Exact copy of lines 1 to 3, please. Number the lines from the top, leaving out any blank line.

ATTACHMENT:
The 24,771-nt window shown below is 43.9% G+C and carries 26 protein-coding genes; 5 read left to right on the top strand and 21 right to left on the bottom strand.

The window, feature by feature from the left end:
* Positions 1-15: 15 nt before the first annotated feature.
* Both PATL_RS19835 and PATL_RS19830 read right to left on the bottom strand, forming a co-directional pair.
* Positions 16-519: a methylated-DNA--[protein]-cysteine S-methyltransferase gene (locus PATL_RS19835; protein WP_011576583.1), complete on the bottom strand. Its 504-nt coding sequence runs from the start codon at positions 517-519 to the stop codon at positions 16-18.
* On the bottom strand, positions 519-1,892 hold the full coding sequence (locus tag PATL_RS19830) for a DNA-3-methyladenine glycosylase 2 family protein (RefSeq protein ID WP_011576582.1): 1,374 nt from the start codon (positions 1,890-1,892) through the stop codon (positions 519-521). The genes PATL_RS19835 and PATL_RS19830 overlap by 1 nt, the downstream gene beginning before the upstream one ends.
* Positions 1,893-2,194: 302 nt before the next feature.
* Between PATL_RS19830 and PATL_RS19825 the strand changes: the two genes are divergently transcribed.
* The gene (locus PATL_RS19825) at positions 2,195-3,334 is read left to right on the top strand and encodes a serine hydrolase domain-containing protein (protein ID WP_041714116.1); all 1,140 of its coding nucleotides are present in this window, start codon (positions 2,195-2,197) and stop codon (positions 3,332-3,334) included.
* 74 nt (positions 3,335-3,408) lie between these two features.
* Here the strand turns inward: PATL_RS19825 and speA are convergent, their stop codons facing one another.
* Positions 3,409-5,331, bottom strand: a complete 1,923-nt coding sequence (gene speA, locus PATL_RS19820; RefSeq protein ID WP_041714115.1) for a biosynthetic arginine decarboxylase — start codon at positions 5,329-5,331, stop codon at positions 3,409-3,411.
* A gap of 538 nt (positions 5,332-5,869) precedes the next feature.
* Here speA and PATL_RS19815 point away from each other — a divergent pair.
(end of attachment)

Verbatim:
The 24,771-nt window shown below is 43.9% G+C and carries 26 protein-coding genes; 5 read left to right on the top strand and 21 right to left on the bottom strand.

The window, feature by feature from the left end:
* Positions 1-15: 15 nt before the first annotated feature.